Jonathan Martin Reinvents Genre Filmmaking

Jonathan Martin directs Doug Jones in "Kiss the Devil in the Dark".

Jonathan Martin is no stranger to the fantastical. The filmmaker’s short films embody an imaginative and otherworldly element that continues to win over audiences and awards. Since 2011, his films have won over 220 awards and been played at over 250 film festivals. If that doesn’t convince you, the fact that Martin started his own genre film festival, FilmQuest, may.

Launching in 2014, FilmQuest has been one of the fastest growing genre film festivals to date. Showcasing up-and-coming independent filmmakers of genre cinema, FilmQuest houses the fantasy, horror, and adventure that’s needed to create a classic genre film.

Martin always knew he wanted to be a filmmaker, emphasizing in the business of film, Martin received his bachelor’s in business from Utah Valley University. Soon after, he founded his own production company, Bohemian Industries, in 2010. What followed was a string of award-winning short films, ranging from horror to fantasy – and at most times both.

From the genre film festival FilmQuest to his short films ranging in horror and the fantastical, Martin seems to be on an unstoppable quest.  

For five years, Martins short horror film An Evening with My Comatose Mother, stood as the most-awarded horror short film of all-time with 76 awards under its belt. A story in which a young woman is tasked with watching over a mansion on Halloween night. Only soon to find the owners comatose mother sleeping upstairs. What unravels is a gory, demon-filled scene fueled by the chilling makeup effects by Amber Arcury and Luis Arias among many.

Other notable short films by Martin include Kiss the Devil in the Dark, which stars Doug Jones from the television series Star Trek: Discovery. Creatures of Whitechapel, a film Martin wrote with his sister, Rebecca Martin, has won 78 international awards. It takes a chilling new approach to the story of Frankenstein, where monster-filled tales crossover, as actress Carlee Baker plays one and the same, Igor and Jack the Ripper.

2019 will mark FilmQuest’s sixth year since launching in 2014. To provide some insight into the festival, Martin explains what makes FilmQuest unique, and how the festival has helped up-and-coming filmmakers not only make it into the industry but further themselves as a filmmaker.

To strike it big in the film industry, a lot of talent and hard work is needed. What FilmQuest can provide filmmakers with? “Connections and confidence,” Martin says. “We make it a really big deal — even though we take more films and it’s a nine-day festival — that [the films] are the best of the best sent to us. So that goes a long way because you feel — as a filmmaker — really proud of the work you’ve done. You say, ‘Okay, I’m in FilmQuest. This means something. This means I’ve made something excellent.’ So that builds confidence, and then so many filmmakers come to FilmQuest and build these relationships and collaborations and start working together. And so, they’re helping each other and they’re keeping their careers going.”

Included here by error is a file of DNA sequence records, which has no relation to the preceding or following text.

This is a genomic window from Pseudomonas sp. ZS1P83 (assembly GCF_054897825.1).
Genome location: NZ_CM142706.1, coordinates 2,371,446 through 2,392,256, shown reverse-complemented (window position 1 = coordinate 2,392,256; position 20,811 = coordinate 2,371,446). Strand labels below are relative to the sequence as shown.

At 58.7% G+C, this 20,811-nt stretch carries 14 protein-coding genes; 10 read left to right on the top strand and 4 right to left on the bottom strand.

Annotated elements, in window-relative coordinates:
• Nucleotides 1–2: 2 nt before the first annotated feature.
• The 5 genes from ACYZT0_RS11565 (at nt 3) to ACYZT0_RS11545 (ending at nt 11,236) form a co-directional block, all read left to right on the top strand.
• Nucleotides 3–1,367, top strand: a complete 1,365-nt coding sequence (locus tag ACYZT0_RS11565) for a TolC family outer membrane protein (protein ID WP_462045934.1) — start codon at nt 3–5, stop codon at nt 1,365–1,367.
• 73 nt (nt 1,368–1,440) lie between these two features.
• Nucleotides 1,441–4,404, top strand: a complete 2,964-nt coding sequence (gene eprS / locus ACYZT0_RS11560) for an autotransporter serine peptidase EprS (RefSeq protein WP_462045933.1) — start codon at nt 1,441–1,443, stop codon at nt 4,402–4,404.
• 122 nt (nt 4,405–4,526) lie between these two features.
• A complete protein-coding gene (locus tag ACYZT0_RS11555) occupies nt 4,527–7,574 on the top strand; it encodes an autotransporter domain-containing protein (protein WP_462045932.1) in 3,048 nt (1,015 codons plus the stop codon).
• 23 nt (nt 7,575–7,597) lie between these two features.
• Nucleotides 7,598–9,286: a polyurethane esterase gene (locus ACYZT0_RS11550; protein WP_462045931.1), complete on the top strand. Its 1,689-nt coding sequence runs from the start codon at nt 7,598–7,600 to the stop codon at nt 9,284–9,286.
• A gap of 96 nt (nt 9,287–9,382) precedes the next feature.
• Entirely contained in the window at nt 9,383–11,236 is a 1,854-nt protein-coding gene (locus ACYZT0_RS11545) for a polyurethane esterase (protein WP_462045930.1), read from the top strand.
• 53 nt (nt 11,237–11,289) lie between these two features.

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Building connections is a given opportunity if you participate in some of FilmQuest’s events. Including an event that pairs filmmakers together to network and discuss their projects. “Last year we did filmmakers speed dating,” he says. “So we had about fifty to sixty filmmakers, screenwriters, and actors that all sat together. It was like a hen house and they had 3 minutes to introduce themselves, sell their projects and build a relationship with each other and then we would rotate the table. It was fantastic, people loved it. In fact, I’ve never seen another film festival do that.”

FilmQuest hosts genre pieces that feature both horror and comedy, action and fantasy, and everything genre film has to offer. “People don’t realize how difficult it is to make a genre piece a fantastic piece,” he says. “Because — especially before — you gotta try to scare people or at least get a reaction from them. From a craftsmanship point of view, I think it’s actually more challenging and more interesting to kind of try and make these [films]. Whether its effects heavy or special effects heavy and makeup or what have you, to just kind of create this world is a lot more interesting to me than necessarily putting people down and having them sit across around the table and argue over their love life. It’s not as interesting to me, but you can still do that with a monster on the table in between them.”

As for Martins goals for FilmQuest? “I’m happy with where it is,” says Martin. “FilmQuest will always remain a genre festival. The brand itself might become a little more inclusive in terms of filmmaking on the whole, but it’s always gonna wear its genre flag high.”

If you dare take on one of Jonathan Martins films, it’s sure to bring a reaction. One you may not expect.

FilmQuest 2019 begins this September. For more information visit filmquestfest.com         

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